Down's syndrome cases soar in Switzerland

Malcolm Curtis
Malcolm Curtis - [email protected]
Down's syndrome cases soar in Switzerland
Drawing of facial features of baby with Down's syndrome. Photo: US Centers for Disease Control and Prevention

The number of children born with Down’s syndrome more than doubled in Switzerland between 2003 and 2012, according to figures from the federal statistics office.


The number of such births in the country rose to 89 out of 82,164 births from 40 out of 71,848 over the period, the figures show.

The results are only partly due to women in Switzerland having children at an older age, gynecologist Daniel Surbek told the ATS news agency.

Surbek, chief doctor at the university hospital of Bern, said a growing number of women either refuse to have a prenatal diagnosis or they decide to accept having the child despite a positive test for Down’s syndrome, a genetic disorder caused by a chromosome abnormality.

The probability of a pregnant woman having a child with Down’s syndrome increases sharply with age.

At 25, the likelihood is one in 1,300.

At the age of 40, the odds drop to one in 100, while at 46, one in 20 children are at risk of being born with Down’s syndrome.

Also known as trisomy 21, it usually results in mental impairment, stunted growth and various associated health problems.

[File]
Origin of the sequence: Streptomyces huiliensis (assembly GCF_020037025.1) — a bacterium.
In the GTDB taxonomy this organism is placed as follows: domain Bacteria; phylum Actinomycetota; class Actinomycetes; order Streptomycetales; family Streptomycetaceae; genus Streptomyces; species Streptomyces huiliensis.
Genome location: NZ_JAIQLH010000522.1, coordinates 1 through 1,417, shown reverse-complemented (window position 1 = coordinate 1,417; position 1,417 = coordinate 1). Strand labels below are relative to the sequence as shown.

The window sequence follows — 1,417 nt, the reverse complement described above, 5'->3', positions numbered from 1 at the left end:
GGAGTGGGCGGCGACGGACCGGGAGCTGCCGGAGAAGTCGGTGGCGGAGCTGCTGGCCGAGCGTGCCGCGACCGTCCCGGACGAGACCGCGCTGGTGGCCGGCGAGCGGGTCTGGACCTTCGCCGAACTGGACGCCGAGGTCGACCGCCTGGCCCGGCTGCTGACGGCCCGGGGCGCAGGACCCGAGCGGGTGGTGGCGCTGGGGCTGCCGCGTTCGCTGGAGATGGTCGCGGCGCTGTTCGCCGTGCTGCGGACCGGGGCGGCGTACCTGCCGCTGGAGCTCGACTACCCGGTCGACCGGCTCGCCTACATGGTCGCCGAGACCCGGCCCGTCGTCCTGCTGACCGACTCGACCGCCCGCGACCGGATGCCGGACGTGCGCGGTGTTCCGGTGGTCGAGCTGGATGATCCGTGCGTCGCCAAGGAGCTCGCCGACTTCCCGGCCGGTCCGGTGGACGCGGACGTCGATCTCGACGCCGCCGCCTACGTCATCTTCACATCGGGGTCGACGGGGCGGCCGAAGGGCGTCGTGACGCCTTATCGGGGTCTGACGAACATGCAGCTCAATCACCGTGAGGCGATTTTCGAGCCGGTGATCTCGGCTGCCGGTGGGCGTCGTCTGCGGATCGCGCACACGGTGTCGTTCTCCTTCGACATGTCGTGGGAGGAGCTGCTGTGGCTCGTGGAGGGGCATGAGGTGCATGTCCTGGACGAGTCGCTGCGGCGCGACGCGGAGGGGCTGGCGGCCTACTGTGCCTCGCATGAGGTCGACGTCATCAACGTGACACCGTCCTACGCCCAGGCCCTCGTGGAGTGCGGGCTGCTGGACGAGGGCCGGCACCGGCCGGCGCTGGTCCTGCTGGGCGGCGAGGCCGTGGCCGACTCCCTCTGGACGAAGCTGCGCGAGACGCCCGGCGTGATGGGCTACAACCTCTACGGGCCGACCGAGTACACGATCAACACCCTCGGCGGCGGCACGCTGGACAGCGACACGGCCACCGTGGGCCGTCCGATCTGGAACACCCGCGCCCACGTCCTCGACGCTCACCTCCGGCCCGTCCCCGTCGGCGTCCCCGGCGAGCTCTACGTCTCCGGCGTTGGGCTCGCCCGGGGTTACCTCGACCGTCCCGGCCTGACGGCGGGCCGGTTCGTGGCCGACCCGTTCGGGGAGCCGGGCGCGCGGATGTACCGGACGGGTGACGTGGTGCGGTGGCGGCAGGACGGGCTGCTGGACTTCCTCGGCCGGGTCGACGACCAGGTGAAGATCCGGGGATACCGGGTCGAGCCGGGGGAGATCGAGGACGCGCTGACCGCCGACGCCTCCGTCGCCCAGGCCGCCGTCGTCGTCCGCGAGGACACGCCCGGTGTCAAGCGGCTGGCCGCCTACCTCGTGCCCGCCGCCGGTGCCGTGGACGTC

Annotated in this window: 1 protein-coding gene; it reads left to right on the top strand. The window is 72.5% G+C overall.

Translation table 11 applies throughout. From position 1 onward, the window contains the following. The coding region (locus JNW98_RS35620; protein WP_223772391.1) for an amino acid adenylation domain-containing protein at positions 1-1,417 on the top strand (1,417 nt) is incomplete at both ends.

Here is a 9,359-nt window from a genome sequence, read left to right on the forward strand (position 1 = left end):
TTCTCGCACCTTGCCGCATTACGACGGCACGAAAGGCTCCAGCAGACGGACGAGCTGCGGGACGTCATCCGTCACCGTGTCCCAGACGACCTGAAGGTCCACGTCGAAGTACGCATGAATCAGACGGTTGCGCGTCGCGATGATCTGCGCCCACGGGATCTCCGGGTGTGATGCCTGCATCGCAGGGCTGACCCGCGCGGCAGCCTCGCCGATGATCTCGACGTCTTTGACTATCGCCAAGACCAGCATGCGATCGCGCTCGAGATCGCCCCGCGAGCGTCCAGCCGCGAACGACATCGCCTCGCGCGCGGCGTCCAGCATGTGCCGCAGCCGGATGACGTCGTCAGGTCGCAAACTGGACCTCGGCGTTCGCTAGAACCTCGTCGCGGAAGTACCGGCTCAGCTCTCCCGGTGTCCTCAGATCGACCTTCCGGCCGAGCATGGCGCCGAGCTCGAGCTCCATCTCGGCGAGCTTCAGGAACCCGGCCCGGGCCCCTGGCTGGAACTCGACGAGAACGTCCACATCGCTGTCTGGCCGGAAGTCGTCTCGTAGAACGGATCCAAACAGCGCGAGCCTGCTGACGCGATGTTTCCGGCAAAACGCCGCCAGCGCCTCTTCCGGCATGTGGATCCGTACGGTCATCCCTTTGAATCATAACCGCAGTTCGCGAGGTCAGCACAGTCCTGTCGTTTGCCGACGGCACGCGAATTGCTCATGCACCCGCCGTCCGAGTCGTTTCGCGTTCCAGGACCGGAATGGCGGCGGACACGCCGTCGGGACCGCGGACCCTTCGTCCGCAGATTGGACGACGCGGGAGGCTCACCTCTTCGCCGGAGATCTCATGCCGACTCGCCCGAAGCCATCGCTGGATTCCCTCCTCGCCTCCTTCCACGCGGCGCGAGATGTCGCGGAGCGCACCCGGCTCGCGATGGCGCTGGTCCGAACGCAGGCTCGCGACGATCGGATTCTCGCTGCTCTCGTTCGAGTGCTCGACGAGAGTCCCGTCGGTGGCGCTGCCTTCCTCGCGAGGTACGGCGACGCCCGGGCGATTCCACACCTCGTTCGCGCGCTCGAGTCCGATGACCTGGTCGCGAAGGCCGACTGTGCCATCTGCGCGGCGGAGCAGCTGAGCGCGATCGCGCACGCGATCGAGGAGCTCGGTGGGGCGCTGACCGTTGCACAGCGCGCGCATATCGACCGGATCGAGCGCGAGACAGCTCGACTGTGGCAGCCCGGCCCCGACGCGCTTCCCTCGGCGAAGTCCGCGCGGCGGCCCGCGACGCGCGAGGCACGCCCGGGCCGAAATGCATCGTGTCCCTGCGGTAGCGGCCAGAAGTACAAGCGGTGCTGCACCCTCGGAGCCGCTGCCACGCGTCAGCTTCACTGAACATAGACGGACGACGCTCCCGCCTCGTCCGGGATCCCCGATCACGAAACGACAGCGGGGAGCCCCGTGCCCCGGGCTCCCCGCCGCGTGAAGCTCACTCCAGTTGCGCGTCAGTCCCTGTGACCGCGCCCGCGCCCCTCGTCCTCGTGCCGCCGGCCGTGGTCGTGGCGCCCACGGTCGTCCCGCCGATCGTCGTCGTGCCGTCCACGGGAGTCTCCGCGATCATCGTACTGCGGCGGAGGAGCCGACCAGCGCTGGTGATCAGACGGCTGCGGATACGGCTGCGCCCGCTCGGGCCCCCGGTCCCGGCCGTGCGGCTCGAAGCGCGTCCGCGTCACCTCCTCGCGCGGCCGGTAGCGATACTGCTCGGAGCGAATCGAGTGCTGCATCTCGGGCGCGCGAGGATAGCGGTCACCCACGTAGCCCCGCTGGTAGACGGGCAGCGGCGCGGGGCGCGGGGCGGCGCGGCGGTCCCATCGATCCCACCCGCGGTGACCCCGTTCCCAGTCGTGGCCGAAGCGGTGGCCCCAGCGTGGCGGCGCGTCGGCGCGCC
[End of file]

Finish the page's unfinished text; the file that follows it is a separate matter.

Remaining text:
Surbek said he was personally astonished by the number of women who, despite receiving detailed explanations, decline to have prenatal testing for the syndrome.

No statistics, however, are available to show how such many cases occur in Switzerland.

Since 2012, new tests have been available in Swiss hospitals, allowing for a diagnosis of the child through samples of the mother’s blood.

The tests are more accurate and less invasive than amniocentesis, a medical procedure that involves inserting a needle to withdraw amniotic fluid around the fetus that is examined under a microscope for potential chromosome abnormalities.

The impact of the new tests has yet to be reflected in the statistics.

“I start with the principle that with these new tests the number of children with Down’s syndrome is going to stabilize, even drop a little,” Surbek told ATS.

Between 75 and 90 percent of women confronted with a diagnosis of the syndrome decide to have an abortion, the news agency said.

This only represents a tiny fraction of the number of abortions in Switzerland, the federal statistics office says.

Only 5.5 percent of all abortions are linked to the health of either the mother or the child, the office said.


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